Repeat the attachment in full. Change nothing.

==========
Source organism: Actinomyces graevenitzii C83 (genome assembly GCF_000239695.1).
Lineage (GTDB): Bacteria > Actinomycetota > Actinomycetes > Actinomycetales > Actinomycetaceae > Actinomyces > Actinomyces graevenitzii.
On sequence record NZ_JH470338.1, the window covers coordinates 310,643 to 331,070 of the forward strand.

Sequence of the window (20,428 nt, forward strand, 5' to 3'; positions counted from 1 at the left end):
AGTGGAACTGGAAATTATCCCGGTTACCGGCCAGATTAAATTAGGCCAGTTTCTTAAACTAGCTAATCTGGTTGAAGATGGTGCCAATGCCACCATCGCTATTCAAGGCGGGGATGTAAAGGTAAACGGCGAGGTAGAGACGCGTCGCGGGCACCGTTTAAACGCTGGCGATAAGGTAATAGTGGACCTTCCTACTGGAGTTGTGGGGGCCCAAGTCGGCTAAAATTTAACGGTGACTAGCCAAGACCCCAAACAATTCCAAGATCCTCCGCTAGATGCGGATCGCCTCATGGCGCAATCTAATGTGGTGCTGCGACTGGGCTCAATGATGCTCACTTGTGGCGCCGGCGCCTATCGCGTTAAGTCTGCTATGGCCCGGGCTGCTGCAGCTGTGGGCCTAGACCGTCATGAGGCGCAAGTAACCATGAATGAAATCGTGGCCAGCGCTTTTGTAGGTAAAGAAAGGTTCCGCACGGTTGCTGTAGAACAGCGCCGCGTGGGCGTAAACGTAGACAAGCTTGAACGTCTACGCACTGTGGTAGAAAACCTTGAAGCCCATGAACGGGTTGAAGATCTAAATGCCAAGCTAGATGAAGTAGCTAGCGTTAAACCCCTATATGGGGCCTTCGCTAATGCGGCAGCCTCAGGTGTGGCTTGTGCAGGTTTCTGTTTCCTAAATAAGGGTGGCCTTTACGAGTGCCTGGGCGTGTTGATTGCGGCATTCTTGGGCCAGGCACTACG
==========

Source organism: Actinomyces graevenitzii C83 (genome assembly GCF_000239695.1).
Lineage (GTDB): Bacteria > Actinomycetota > Actinomycetes > Actinomycetales > Actinomycetaceae > Actinomyces > Actinomyces graevenitzii.
On sequence record NZ_JH470338.1, the window covers coordinates 310,643 to 331,070 of the forward strand.

Sequence of the window (20,428 nt, forward strand, 5' to 3'; positions counted from 1 at the left end):
AGTGGAACTGGAAATTATCCCGGTTACCGGCCAGATTAAATTAGGCCAGTTTCTTAAACTAGCTAATCTGGTTGAAGATGGTGCCAATGCCACCATCGCTATTCAAGGCGGGGATGTAAAGGTAAACGGCGAGGTAGAGACGCGTCGCGGGCACCGTTTAAACGCTGGCGATAAGGTAATAGTGGACCTTCCTACTGGAGTTGTGGGGGCCCAAGTCGGCTAAAATTTAACGGTGACTAGCCAAGACCCCAAACAATTCCAAGATCCTCCGCTAGATGCGGATCGCCTCATGGCGCAATCTAATGTGGTGCTGCGACTGGGCTCAATGATGCTCACTTGTGGCGCCGGCGCCTATCGCGTTAAGTCTGCTATGGCCCGGGCTGCTGCAGCTGTGGGCCTAGACCGTCATGAGGCGCAAGTAACCATGAATGAAATCGTGGCCAGCGCTTTTGTAGGTAAAGAAAGGTTCCGCACGGTTGCTGTAGAACAGCGCCGCGTGGGCGTAAACGTAGACAAGCTTGAACGTCTACGCACTGTGGTAGAAAACCTTGAAGCCCATGAACGGGTTGAAGATCTAAATGCCAAGCTAGATGAAGTAGCTAGCGTTAAACCCCTATATGGGGCCTTCGCTAATGCGGCAGCCTCAGGTGTGGCTTGTGCAGGTTTCTGTTTCCTAAATAAGGGTGGCCTTTACGAGTGCCTGGGCGTGTTGATTGCGGCATTCTTGGGCCAGGCACTACG